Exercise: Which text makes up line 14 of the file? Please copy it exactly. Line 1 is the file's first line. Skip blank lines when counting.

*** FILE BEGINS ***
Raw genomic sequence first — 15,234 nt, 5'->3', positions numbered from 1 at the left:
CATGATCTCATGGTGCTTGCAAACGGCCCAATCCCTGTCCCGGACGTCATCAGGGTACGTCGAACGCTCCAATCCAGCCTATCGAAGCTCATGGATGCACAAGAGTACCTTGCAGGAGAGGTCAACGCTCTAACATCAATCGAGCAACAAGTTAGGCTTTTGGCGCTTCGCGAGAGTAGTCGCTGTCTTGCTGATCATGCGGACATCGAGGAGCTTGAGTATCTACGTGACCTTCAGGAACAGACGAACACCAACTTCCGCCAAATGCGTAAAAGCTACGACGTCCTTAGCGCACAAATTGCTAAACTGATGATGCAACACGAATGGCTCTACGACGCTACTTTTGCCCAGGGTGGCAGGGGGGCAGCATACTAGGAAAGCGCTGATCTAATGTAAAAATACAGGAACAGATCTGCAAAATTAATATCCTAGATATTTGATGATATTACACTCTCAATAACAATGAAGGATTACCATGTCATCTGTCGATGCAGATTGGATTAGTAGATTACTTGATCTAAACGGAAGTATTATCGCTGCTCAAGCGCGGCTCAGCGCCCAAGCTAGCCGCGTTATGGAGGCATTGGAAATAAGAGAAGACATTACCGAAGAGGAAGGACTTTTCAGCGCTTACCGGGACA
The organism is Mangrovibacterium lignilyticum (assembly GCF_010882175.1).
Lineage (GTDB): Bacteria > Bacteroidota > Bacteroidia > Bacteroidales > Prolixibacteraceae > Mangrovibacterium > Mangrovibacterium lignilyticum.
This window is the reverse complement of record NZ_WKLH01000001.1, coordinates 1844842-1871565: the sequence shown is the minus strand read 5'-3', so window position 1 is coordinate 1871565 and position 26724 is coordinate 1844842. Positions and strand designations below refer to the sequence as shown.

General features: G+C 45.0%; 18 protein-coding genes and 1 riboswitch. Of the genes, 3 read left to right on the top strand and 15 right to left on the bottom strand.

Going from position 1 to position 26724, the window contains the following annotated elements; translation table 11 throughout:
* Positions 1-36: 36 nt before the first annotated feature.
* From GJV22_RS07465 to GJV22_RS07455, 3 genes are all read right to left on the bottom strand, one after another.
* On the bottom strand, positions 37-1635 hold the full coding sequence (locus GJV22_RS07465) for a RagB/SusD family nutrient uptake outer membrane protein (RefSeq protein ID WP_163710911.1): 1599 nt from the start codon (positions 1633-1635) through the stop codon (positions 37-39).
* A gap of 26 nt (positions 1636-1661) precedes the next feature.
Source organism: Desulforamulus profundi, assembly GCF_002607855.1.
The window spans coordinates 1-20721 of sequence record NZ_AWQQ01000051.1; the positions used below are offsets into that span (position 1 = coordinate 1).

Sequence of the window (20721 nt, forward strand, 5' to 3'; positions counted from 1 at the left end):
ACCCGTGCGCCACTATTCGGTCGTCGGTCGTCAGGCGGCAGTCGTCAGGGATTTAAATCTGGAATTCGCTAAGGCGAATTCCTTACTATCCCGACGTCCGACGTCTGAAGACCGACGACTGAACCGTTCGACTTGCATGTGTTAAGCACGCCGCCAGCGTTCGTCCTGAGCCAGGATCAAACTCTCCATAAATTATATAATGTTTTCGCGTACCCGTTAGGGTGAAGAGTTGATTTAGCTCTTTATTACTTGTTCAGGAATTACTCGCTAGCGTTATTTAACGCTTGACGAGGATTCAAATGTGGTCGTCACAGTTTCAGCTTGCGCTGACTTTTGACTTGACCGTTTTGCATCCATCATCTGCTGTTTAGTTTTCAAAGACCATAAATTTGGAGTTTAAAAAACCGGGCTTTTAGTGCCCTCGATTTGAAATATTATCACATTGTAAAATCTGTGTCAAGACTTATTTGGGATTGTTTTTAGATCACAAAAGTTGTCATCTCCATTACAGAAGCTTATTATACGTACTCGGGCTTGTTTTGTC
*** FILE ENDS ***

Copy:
Sequence of the window (20721 nt, forward strand, 5' to 3'; positions counted from 1 at the left end):